Why telling your kids to follow their dreams is stupid

So I watched the new episode of Glee the other night.

Warning: spoiler alert. Oh, and a little explicit language.

If you haven’t seen it, it features an intervention on behalf of Finn, Mercedes and Santana on the part of Will and Sue. Why? because the end of their senior year is approaching and they have no idea what they want to do with their life yet.

I know. Shocking.

The intervention comes in the form of a Saturday Night Fever sing off, where each of these characters miraculously find their dream in the inane lyrics of the Beegees.

Stupid plot notwithstanding, do you know what most of them want to do? They want to be famous. Mercedes wants to be the next Mariah. Santana just wants to be famous (ok, she sees the light about being famous at any cost, but still. She never lets go of the desire just to be famous.) Finn decides he wants to go to New York and be an actor.

What advice does Will and Sue give them? Follow your dreams!

What kind of stupid-ass shit is that?

The more I think of it, the more I really hate the show. Because in this case- follow your dreams is not only bad advice, it is harmful advice.

First of all, not everyone knows what they want. In fact, I would venture to say that most people don’t.  Oh some do, yes. Some have a passion from a young age and have no choice to pursue that passion. My father was like that. He knew from an early age that he needed to fly planes. My youngest sister was also that kind of kid- she wanted to be a veterinarian before she could spell it.

But most people I know? We flail around for a while, trying out different things, having several different careers in life. Or, our passion is not one that pays the bills ( I imagine I am one of the thousands who is trying to be a writer).

As for knowing exactly what you want to do after high school? You are 18 at the time. What the hell do you know? And why is so all-encompassing to have this dream?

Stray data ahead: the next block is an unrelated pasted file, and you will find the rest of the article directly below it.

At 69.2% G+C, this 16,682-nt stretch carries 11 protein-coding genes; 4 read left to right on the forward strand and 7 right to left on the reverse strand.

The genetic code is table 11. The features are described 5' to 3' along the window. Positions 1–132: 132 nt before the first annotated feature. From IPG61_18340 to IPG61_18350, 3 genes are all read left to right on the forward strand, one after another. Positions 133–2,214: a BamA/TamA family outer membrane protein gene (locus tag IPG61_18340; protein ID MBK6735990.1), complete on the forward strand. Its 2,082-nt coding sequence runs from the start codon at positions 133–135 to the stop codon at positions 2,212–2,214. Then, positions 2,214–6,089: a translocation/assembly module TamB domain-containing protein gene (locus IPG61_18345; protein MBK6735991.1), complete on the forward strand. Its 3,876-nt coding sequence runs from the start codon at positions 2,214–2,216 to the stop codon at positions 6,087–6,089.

These are not dreams. These are day dreams. 

Follow your dream has become one of those meaningless cultural platitudes. Especially since the dream, as exemplified in the last Glee, focuses on the end result and not the process. Mercedes wants to be the next Mariah. But she does nothing outside of Glee. She isn’t even in a band. She doesn’t study music. She most certainly doesn’t try writing it, or understanding it. She doesn’t go out and sing because that is all that she can do. She is focused on the end result- fame, glory, bad sequined nightmare of dresses instead of the process. Of the love of singing.

Follow your dreams first of all supposes that every kid has a dream, and that dream is worth supporting, which as the last Glee episode indicated, is patently untrue. Not every dream is valid. Wanting to be the next Mariah is not a valid dream. Studying music, becoming a better singer, finding something in the musical arts that will pay the bills however, is.

I hereby submit a replacement of the stupid and inane advice of follow your dreams.

Take this for example. My daughter has started a new unit in her grade seven science class on astronomy. That is all she can talk about. She is captivated by the idea of supernovas, black holes, and weirdly enough, dwarf planets. In the first flush of excitement, she said, “maybe I can be an astronomer when I grow up!”

Do I really think she will be? Probably not. I am sure she will change her mind a dozen times before she even starts college. So what will I tell her?

 How about this? By all means, my dear, you should pursue your interests.

Simple, elegant and focused on what matters, don’t you think?

Oh, it might not have that bumper sticker quality as follow your dreams but, in my opinion, that is a good thing.

One thought on “Why telling your kids to follow their dreams is stupid

  1. Well said Lina! I teach high school. I can tell you, you are right. Most kids have NO CLUE what they want to do. I try to open their minds to different things hoping to interest them in at least one!

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